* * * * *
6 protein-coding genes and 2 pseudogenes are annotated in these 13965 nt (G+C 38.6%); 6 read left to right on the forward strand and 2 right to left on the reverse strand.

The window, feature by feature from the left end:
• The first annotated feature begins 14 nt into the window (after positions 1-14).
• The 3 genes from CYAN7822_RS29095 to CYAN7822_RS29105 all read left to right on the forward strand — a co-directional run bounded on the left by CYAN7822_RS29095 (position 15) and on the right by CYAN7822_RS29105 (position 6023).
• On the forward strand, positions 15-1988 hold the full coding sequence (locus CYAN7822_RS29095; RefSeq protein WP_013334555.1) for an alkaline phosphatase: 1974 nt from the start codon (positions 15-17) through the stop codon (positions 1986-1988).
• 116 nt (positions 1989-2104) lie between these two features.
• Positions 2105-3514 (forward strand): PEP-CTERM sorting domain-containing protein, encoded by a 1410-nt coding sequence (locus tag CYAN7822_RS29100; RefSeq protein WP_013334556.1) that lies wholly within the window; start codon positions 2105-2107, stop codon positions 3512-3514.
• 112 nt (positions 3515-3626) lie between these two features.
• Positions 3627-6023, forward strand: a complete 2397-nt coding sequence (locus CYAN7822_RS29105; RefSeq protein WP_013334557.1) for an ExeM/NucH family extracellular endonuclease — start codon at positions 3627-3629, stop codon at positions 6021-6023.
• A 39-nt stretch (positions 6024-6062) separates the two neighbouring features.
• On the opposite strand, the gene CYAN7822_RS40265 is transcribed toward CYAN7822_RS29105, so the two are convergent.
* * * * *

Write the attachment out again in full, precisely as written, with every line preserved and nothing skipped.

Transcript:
6 protein-coding genes and 2 pseudogenes are annotated in these 13965 nt (G+C 38.6%); 6 read left to right on the forward strand and 2 right to left on the reverse strand.

The window, feature by feature from the left end:
• The first annotated feature begins 14 nt into the window (after positions 1-14).
• The 3 genes from CYAN7822_RS29095 to CYAN7822_RS29105 all read left to right on the forward strand — a co-directional run bounded on the left by CYAN7822_RS29095 (position 15) and on the right by CYAN7822_RS29105 (position 6023).
• On the forward strand, positions 15-1988 hold the full coding sequence (locus CYAN7822_RS29095; RefSeq protein WP_013334555.1) for an alkaline phosphatase: 1974 nt from the start codon (positions 15-17) through the stop codon (positions 1986-1988).
• 116 nt (positions 1989-2104) lie between these two features.
• Positions 2105-3514 (forward strand): PEP-CTERM sorting domain-containing protein, encoded by a 1410-nt coding sequence (locus tag CYAN7822_RS29100; RefSeq protein WP_013334556.1) that lies wholly within the window; start codon positions 2105-2107, stop codon positions 3512-3514.
• 112 nt (positions 3515-3626) lie between these two features.
• Positions 3627-6023, forward strand: a complete 2397-nt coding sequence (locus CYAN7822_RS29105; RefSeq protein WP_013334557.1) for an ExeM/NucH family extracellular endonuclease — start codon at positions 3627-3629, stop codon at positions 6021-6023.
• A 39-nt stretch (positions 6024-6062) separates the two neighbouring features.
• On the opposite strand, the gene CYAN7822_RS40265 is transcribed toward CYAN7822_RS29105, so the two are convergent.